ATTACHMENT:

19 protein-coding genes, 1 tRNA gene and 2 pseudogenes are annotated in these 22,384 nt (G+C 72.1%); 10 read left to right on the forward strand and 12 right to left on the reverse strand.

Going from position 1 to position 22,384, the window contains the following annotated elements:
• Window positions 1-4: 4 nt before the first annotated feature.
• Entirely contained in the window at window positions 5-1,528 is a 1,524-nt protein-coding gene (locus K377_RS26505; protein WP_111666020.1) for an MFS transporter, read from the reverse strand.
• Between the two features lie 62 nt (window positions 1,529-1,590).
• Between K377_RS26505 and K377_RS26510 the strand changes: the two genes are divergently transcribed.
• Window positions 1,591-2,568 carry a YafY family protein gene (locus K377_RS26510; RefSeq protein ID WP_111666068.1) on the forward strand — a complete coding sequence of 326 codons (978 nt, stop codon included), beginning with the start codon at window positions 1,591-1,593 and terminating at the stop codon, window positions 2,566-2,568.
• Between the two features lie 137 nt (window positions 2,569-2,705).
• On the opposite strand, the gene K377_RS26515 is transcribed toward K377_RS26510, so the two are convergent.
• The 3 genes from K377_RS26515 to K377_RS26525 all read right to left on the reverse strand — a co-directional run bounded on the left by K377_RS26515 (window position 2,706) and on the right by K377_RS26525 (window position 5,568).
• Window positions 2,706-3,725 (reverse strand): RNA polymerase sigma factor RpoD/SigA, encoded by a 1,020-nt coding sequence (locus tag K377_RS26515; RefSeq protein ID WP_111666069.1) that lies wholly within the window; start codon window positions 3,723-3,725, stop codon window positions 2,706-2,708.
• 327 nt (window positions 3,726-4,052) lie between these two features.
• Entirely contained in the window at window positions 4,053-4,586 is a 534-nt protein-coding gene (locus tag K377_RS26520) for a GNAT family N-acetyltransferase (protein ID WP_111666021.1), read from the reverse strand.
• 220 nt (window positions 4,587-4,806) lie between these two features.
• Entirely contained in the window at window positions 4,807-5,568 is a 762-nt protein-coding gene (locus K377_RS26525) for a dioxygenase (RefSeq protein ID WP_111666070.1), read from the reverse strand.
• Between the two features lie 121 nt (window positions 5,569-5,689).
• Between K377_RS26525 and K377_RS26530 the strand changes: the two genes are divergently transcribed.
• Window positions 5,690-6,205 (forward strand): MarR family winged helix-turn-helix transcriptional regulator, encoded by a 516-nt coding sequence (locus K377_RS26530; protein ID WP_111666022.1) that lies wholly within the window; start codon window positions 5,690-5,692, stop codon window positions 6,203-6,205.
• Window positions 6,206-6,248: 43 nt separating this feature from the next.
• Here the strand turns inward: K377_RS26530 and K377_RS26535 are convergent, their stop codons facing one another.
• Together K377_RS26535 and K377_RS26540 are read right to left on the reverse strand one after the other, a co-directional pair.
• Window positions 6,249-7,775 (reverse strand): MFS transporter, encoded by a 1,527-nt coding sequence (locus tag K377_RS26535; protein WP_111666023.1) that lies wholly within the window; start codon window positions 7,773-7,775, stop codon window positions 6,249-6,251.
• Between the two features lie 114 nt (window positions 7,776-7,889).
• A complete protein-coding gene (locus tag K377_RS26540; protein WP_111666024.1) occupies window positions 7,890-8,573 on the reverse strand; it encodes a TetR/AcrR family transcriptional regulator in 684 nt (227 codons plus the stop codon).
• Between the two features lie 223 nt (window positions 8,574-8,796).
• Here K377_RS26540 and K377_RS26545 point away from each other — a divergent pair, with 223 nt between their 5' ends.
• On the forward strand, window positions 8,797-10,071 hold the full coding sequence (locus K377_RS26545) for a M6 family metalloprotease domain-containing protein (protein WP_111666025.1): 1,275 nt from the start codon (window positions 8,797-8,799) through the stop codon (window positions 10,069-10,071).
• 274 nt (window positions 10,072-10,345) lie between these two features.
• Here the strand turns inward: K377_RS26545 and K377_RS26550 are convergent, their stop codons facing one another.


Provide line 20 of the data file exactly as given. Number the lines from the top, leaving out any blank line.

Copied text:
• Here the strand turns inward: K377_RS26530 and K377_RS26535 are convergent, their stop codons facing one another.